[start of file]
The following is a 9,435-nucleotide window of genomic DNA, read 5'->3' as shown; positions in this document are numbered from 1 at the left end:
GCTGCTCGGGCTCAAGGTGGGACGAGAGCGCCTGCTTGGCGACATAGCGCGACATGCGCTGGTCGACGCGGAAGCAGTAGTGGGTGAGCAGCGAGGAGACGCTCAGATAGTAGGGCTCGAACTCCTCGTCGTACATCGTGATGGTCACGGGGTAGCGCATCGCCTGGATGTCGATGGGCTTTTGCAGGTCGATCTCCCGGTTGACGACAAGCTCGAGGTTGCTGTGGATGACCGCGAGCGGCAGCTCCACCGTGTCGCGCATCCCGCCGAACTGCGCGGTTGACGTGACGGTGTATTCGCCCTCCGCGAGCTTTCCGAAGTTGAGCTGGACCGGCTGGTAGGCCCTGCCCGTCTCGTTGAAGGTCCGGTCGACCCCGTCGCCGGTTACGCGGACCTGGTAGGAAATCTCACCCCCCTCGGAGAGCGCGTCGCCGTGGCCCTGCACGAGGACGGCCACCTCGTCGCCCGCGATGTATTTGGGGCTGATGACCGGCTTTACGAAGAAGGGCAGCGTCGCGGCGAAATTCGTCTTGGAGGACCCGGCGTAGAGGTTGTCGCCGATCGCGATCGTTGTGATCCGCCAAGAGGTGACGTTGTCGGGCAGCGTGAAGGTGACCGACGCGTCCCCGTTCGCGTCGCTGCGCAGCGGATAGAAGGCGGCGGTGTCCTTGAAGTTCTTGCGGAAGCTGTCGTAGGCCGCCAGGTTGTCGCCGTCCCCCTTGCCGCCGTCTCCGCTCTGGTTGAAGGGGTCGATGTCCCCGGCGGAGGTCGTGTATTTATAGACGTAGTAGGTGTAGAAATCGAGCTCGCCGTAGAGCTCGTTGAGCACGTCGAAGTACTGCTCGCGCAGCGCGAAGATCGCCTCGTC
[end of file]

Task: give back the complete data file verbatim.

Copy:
The following is a 9,435-nucleotide window of genomic DNA, read 5'->3' as shown; positions in this document are numbered from 1 at the left end:
GCTGCTCGGGCTCAAGGTGGGACGAGAGCGCCTGCTTGGCGACATAGCGCGACATGCGCTGGTCGACGCGGAAGCAGTAGTGGGTGAGCAGCGAGGAGACGCTCAGATAGTAGGGCTCGAACTCCTCGTCGTACATCGTGATGGTCACGGGGTAGCGCATCGCCTGGATGTCGATGGGCTTTTGCAGGTCGATCTCCCGGTTGACGACAAGCTCGAGGTTGCTGTGGATGACCGCGAGCGGCAGCTCCACCGTGTCGCGCATCCCGCCGAACTGCGCGGTTGACGTGACGGTGTATTCGCCCTCCGCGAGCTTTCCGAAGTTGAGCTGGACCGGCTGGTAGGCCCTGCCCGTCTCGTTGAAGGTCCGGTCGACCCCGTCGCCGGTTACGCGGACCTGGTAGGAAATCTCACCCCCCTCGGAGAGCGCGTCGCCGTGGCCCTGCACGAGGACGGCCACCTCGTCGCCCGCGATGTATTTGGGGCTGATGACCGGCTTTACGAAGAAGGGCAGCGTCGCGGCGAAATTCGTCTTGGAGGACCCGGCGTAGAGGTTGTCGCCGATCGCGATCGTTGTGATCCGCCAAGAGGTGACGTTGTCGGGCAGCGTGAAGGTGACCGACGCGTCCCCGTTCGCGTCGCTGCGCAGCGGATAGAAGGCGGCGGTGTCCTTGAAGTTCTTGCGGAAGCTGTCGTAGGCCGCCAGGTTGTCGCCGTCCCCCTTGCCGCCGTCTCCGCTCTGGTTGAAGGGGTCGATGTCCCCGGCGGAGGTCGTGTATTTATAGACGTAGTAGGTGTAGAAATCGAGCTCGCCGTAGAGCTCGTTGAGCACGTCGAAGTACTGCTCGCGCAGCGCGAAGATCGCCTCGTC